We’re seeing this happen more. There are a number of new, niche, tech-focused, Gov 2.0 community events and gatherings happening at the local, state and federal level, all offering innovative approaches to bringing leaders and in-the-trenches foot soldiers together to better understand how we can solve our government problems.
The GSA is currently planning forge.gov, which is widely assumed to be based on forge.mil, the much-discussed collaboration platform from the Defense Information Systems Agency, or DISA. forge.mil is a pretty incredible idea: a single destination for testing, certification, and software development in the Defense Department.
Earlier this year, San Francisco Mayor Gavin Newsom ignited an open source movement in government when the city approved the nationâ€™s first open source software policy. Now, another movement — labor may be getting behind this effort. I have been asked to speak with Local 21 of Professional & Technical Engineers (IFPTE/AFL-CIO) today about Gov 2.0 initiatives I helped lead for Newsom and why unions should embrace open source technology.
In a recent post from Coder-in-Chief Clay Johnson, Clay outlines several reasons why developers should run for Congress.
The time has come to build a reliable, open platform that allows local governments to post development requirements and give private developers the ability to respond and build these applications for free.
Going a step further, we need to build a free, open source platform specifically for government, making it easier for government to install and implement and leverage plugins or modules for anything from standard contact forms to 311 citizen requests applications.
For at least that past two years, a tiny yet fast-growing group of folks who call themselves “Gov 2.0 advocates” has worked tirelessly to spread a message that emerging technologies, low-cost communications and digital culture can reshape government to be more collaborative, transparent, efficient and connected to its citizens.
An increasing number of people are starting to suggest that the concept of the â€œapp contestâ€ (where governments challenge developers to build civic applications) is getting a bit long in the tooth.
There have been lots of musings lately about the payoff for governments that hold such contests and the long term viability of individual entries developed for these contests. Even Washington DC – the birthplace of the current government app contest craze – seems the be moving beyond the framework it has employed not once, but twice to engage local developers.
I occasionally post critical comments when government is operating outside my definition of ‘open’ and only do so when I believe it’s important for the community at large to consider it in context of their own actions. By and large, GovFresh posts are positive, educational and, at times, congratulatory pieces that highly offset the critiques.
The General Services Administration recently announced it will create FedSpace, a ‘new social intranet for federal employees and contractors.’ The project will be managed by the agency’s Office of Citizen Services and the initial version is expected to launch late summer.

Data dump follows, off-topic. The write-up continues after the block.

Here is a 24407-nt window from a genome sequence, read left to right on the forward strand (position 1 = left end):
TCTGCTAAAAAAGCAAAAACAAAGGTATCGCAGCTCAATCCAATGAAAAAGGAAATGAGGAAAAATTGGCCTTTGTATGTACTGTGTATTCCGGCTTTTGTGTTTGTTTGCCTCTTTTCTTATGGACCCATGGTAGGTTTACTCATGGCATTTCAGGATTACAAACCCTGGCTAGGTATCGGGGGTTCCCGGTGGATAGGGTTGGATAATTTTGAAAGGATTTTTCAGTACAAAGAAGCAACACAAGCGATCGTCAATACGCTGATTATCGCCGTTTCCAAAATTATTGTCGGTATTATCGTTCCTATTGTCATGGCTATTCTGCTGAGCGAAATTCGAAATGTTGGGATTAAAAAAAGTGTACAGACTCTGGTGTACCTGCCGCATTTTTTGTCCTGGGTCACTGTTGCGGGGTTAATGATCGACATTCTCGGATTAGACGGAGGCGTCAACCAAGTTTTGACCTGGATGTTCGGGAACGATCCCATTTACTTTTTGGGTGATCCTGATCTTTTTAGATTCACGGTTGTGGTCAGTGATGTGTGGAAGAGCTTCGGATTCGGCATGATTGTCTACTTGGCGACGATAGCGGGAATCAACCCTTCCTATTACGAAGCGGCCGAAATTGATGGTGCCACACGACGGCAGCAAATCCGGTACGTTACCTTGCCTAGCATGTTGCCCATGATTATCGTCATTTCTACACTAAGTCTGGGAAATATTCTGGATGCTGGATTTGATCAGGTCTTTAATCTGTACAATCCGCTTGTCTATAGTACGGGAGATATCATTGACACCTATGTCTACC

I’m all for public-private collaboration.
GSA’s Office of Citizen Services is one of my favorite ideas for a government agency and inter-agency service. The work it does is fantastic, and its leadership is exceptional.
I’m also a big fan of GovLoop and have a great relationship with founder Steve Ressler. Steve has been gracious enough to feature me as a ‘GovLoop Member of the Week,’ and I regularly try to post updates on what’s happening over there.
Having said that, I’m wary of GSA’s implied endorsement of GovLoop, notably on it’s Resources page (Figure A) and in its recent ‘Government by Collaboration’ newsletter (Figure B) that includes an article by GovLoop with the headline ‘GovLoop’s “Extraordinary Collection of Talent.”‘
I love the Open Government Memo, I think it represents some of the most thoughtful and seminal policy strategy Iâ€™ve seen in 20 years in government. I don’t know who actually wrote it for the President, but I think that person should get a medal. And whoever reads it and doesnâ€™t find inspiration for technology’s potential role towards advancing the ideals of our democracy is simply missing out.
Ever since Open Government Day – the 120 day deadline in the OGD when agencies had to release Open Government Plans – I’ve been pouring over them hoping to get a better understanding of how openness is going to be implemented. If we are to judge government openness by the barrage of documents we received last Wednesday, then we open government advocates ought to be very happy! But what are these documents made of, anyway? A word cloud illustrates it quite well – all the buzzwords that you would expect: Information, government, data, open, public.
Most western governments have in the last decade developed an accessibility strategy for their websites, often based on WCAG 1.0. At the end of 2008, the WC3 announced the final version of WCAG 2.0 and the public sector is now struggling to keep up. In Canada there was a recent announcement about a revised Common Look and Feel (CLF). In the USA the Section 508 is in its first of six revisions, part of which will be to adapt to the new approach to standards. I’m not sure that most citizens will notice the changes to government websites, however for both people with disabilities and the tax payers, it will be a very big deal.